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Indigo's Star Hardcover – September 1, 2004
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From School Library Journal
Grade 5-8–The endearing and eccentric Casson family, introduced in Saffy's Angel (McElderry, 2002), is back. Recovered from mononucleosis, 12-year-old Indigo dreads his return to school where his sensitive, peace-loving nature makes him a target for bullies. Enter Tom, a classmate from America who is living with his English grandmother to avoid dealing with his divorced parents. His arrogance stymies the gang and deflects some of the mistreatment away from Indigo, who sees through Tom's mask and reaches out in friendship. Meanwhile, eight-year-old Rose cannot adjust to her new glasses or accept her father's apparently permanent move to London. She expresses her distress in her poignant, yet funny, letters to him and by painting family members and friends in and out of a mural on the kitchen wall. Rose, too, forms a bond with Tom, particularly appreciating his guitar playing and his desire to acquire a special instrument. In an incident in which he mistakenly believes the bullies are hurting Rose, Indigo finally fights back, giving the gang leader his comeuppance and setting the "rabble" on the road to good behavior. As the book ends, Rose and Tom each begin to come to terms with the changes in their families, and Tom starts his journey home, with the coveted new guitar. While the story may be somewhat short on plot and a bit facile in its treatment of the issue of bullying, McKay's sly humor, deft characterization, and brisk pacing more than compensate. Readers will love revisiting the chaotic but loving Casson household.–Marie Orlando, Suffolk Cooperative Library System, Bellport, NY
Copyright © Reed Business Information, a division of Reed Elsevier Inc. All rights reserved.
*Starred Review* Gr. 5-8. McKay continues the story of the exuberant, artistic Casson family whom readers first met in Saffy's Angel, a Booklist 2002 Editor's Choice selection. This time the focus is on Saffy's younger siblings: Indigo, who is bullied by a gang of his schoolmates, and eight-year-old Rose, already an accomplished artist and a keen observer of each family member's private struggles. As in Saffy, McKay introduces a likable outsider into the mix: Tom, a young, lonely American who confronts the bullies with Indigo, forms a fierce friendship with Rose, and, after being wholly absorbed into the "complete Casson comfort machine," finally accepts his parents' divorce. McKay's portrayal of absent-minded mother Eve occasionally veers into a caricature of daffiness, and some references, particularly those that foreshadow the Casson parents' marital strains, may fly over the heads of young readers. But the author unerringly dissects the politics of bullying and a family's complicated layers of love and anger in an often laugh-out-loud narrative that's as chaotic and lovable as the Casson household itself. Gillian Engberg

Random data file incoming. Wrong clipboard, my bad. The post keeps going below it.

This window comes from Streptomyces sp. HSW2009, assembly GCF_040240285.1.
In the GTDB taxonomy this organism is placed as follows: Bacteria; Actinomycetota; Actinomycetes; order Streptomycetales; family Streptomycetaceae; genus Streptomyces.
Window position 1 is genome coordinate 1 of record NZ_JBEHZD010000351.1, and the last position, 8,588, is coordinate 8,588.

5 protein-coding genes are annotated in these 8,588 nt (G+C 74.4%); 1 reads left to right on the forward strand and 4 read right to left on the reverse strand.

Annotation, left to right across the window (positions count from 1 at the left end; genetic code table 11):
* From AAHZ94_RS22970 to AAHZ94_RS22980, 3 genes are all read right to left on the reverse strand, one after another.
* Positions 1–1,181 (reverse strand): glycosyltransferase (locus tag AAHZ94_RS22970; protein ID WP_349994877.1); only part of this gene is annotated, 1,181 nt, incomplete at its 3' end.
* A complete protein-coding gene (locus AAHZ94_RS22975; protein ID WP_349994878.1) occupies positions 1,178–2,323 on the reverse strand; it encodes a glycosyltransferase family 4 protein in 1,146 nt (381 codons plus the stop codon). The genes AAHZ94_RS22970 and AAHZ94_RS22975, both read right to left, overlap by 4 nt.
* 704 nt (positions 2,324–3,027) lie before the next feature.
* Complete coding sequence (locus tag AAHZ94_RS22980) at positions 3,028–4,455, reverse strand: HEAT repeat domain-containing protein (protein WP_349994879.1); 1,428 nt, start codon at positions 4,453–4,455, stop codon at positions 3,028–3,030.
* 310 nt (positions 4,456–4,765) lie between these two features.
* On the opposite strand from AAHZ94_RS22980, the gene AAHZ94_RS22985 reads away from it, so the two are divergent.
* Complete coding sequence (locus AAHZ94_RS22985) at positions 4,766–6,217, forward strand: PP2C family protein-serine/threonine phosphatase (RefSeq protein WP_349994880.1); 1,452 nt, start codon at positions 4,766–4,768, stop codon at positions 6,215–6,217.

Copyright © American Library Association. All rights reserved
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What the father does at the end of the book does not mitigate his selfishness. It only highlights it. He has lots of money but the kids go hungry. What a jerk! (That isn't the word I wanted to use!)
As has been mentioned, the book is as much about the kid with thorns, Rose, as it is about Indigo. But there is plenty about him.
Adults really ought to read some teen fiction, with an open mind. They would discover that adults are almost always portrayed as jerks, intentional or unintentional jerks. There must be a reason for that beyond "teen rebelliousness."